Her father, Gopalrao Kulkarni, was a writer and editor of Harijan, a newspaper published by Gandhi. Her mother, Nalini, was a political activist who also briefly served in the Indian Parliament after Independence. Her parents spent many months in jail during the freedom struggle, and were part of every satyagraha from Dandi March to the Quit India movement. Their lives were tied to Gandhi and they lived with him, and two of their sons were born in the ashram.
“My mother loved dance and my father music but neither had the opportunity to indulge as they were in and out of jails and lived in Sabarmati and Vardha with Gandhiji,” recalls Maya. “I am a post-independence child.”
After Independence, home was a big sprawling place in the suburb of Andheri in Bombay– and Maya describes it as an open darbar with all kinds of people coming and going. There were students and women in need, and at any given time, at least four or five people staying with them.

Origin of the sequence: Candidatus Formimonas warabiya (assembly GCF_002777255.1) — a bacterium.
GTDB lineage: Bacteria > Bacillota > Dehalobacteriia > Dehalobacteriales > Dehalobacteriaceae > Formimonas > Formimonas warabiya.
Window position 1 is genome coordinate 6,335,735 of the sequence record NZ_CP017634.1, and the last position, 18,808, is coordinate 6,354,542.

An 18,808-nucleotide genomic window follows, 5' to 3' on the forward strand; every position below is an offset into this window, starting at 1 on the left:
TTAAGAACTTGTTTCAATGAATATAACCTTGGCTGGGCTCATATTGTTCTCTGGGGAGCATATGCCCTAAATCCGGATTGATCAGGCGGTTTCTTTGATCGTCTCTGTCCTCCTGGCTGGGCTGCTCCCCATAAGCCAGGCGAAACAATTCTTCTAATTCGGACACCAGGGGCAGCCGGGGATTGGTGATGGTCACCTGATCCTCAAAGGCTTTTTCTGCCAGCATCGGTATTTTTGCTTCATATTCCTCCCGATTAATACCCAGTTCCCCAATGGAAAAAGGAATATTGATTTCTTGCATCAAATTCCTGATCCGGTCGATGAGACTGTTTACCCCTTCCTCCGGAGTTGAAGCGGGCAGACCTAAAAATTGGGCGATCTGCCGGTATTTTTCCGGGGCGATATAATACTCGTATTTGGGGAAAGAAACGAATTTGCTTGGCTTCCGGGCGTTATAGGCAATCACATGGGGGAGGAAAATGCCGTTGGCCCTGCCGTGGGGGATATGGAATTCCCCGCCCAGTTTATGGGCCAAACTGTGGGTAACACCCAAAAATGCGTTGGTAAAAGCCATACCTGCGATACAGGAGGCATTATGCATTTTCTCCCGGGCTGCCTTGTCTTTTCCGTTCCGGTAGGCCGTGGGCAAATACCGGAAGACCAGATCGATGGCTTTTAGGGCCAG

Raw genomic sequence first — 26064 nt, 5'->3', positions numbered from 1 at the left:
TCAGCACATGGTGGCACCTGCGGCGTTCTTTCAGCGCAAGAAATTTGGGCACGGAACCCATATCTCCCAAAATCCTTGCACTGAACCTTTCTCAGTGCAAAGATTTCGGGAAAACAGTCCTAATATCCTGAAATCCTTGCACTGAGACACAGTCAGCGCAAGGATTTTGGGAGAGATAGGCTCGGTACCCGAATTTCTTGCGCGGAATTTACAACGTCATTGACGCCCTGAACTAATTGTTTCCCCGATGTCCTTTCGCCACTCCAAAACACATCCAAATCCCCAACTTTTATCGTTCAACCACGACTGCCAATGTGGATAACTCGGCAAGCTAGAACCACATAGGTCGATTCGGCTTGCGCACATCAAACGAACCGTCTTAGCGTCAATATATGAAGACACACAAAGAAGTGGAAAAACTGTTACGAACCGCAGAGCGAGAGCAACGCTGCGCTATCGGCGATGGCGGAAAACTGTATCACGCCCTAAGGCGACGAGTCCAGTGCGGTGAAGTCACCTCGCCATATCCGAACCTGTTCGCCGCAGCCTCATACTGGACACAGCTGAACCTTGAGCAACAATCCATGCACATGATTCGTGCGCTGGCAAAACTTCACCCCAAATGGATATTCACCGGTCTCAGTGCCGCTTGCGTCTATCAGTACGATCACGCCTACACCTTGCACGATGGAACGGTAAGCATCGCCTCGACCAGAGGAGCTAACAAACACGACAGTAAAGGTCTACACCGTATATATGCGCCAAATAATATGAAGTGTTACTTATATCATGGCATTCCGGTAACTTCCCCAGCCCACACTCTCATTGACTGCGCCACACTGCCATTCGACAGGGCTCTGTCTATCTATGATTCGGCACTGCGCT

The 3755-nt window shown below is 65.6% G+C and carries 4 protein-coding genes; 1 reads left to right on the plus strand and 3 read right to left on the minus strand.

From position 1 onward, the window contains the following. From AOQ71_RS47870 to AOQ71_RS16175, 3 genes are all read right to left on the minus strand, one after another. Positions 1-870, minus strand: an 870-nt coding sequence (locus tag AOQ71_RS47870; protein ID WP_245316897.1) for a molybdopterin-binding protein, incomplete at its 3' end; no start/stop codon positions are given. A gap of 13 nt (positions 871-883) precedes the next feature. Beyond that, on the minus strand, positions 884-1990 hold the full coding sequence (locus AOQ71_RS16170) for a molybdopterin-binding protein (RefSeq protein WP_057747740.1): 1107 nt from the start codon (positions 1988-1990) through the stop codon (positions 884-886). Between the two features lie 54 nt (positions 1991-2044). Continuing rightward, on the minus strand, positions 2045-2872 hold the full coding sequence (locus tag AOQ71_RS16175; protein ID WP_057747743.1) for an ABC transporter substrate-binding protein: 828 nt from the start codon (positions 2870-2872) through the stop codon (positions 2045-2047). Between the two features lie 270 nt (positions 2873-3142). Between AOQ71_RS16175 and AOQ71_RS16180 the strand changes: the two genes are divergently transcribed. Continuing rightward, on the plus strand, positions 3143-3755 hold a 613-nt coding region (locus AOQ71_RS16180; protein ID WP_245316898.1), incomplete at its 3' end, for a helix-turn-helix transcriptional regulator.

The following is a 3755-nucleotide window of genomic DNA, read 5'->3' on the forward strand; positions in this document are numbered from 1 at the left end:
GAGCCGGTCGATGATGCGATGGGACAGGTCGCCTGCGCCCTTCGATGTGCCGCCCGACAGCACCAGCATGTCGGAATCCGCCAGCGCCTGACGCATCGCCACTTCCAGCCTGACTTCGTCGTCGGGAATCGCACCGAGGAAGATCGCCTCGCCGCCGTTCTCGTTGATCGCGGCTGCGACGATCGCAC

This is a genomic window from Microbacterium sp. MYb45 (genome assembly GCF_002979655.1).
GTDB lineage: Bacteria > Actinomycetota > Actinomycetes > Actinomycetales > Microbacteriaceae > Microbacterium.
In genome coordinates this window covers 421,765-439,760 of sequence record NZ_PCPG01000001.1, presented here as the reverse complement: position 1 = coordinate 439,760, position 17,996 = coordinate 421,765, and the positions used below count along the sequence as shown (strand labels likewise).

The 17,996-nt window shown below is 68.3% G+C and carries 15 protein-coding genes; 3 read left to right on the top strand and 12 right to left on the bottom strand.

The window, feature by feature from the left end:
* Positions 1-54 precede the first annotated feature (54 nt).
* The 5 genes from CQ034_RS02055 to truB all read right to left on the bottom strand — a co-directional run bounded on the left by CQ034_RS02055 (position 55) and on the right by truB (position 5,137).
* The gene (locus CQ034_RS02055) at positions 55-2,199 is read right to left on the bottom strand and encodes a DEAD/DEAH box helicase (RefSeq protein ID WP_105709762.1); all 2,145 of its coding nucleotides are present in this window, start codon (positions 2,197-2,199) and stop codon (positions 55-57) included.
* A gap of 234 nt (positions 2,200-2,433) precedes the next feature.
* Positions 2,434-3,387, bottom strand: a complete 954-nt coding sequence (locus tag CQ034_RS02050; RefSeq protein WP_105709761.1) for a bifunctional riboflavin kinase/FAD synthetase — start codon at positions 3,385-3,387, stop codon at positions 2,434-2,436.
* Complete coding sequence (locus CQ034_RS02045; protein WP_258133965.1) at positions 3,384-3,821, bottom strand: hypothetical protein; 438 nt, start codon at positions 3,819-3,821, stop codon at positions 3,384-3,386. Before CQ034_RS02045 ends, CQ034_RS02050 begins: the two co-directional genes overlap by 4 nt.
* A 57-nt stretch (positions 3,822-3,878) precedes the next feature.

Gopalrao Kulkarni was also a formidable Sanskrit scholar and loved literature and poetry, and he passed on this passion to her, giving her the literary and poetic background ability to go deep into the meaning of metaphors and imagery. “It has been an extraordinary source for me to enrich the imagery of dance,” says Maya. Even the mudras or stylized gestures which are so much a part of traditional dance had their inspiration in the yagnas which were done in their Brahmin household.
Although she began her formal dance training under Guru Parvati Kumar, Maya picked up music and dance from an early age from the many needy students who would be nurtured by her parents.